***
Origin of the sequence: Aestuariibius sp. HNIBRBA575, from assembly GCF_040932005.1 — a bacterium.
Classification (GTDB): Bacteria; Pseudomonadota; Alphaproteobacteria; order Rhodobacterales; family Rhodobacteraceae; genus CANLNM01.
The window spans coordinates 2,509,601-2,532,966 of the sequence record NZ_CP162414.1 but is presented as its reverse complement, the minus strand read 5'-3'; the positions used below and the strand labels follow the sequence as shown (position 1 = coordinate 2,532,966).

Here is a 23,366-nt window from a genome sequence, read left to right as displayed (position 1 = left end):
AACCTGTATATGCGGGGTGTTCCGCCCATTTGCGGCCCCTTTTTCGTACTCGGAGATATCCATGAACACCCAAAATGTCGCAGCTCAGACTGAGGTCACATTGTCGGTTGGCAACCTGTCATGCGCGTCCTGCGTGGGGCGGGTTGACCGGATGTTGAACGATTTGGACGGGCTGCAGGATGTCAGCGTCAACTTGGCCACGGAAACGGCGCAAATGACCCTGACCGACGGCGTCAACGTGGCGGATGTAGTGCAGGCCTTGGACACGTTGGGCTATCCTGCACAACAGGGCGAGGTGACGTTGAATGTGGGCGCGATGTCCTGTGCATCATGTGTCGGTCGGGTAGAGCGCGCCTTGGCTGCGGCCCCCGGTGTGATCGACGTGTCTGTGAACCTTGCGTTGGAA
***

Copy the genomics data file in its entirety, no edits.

Origin of the sequence: Aestuariibius sp. HNIBRBA575, from assembly GCF_040932005.1 — a bacterium.
Classification (GTDB): Bacteria; Pseudomonadota; Alphaproteobacteria; order Rhodobacterales; family Rhodobacteraceae; genus CANLNM01.
The window spans coordinates 2,509,601-2,532,966 of the sequence record NZ_CP162414.1 but is presented as its reverse complement, the minus strand read 5'-3'; the positions used below and the strand labels follow the sequence as shown (position 1 = coordinate 2,532,966).

Here is a 23,366-nt window from a genome sequence, read left to right as displayed (position 1 = left end):
AACCTGTATATGCGGGGTGTTCCGCCCATTTGCGGCCCCTTTTTCGTACTCGGAGATATCCATGAACACCCAAAATGTCGCAGCTCAGACTGAGGTCACATTGTCGGTTGGCAACCTGTCATGCGCGTCCTGCGTGGGGCGGGTTGACCGGATGTTGAACGATTTGGACGGGCTGCAGGATGTCAGCGTCAACTTGGCCACGGAAACGGCGCAAATGACCCTGACCGACGGCGTCAACGTGGCGGATGTAGTGCAGGCCTTGGACACGTTGGGCTATCCTGCACAACAGGGCGAGGTGACGTTGAATGTGGGCGCGATGTCCTGTGCATCATGTGTCGGTCGGGTAGAGCGCGCCTTGGCTGCGGCCCCCGGTGTGATCGACGTGTCTGTGAACCTTGCGTTGGAA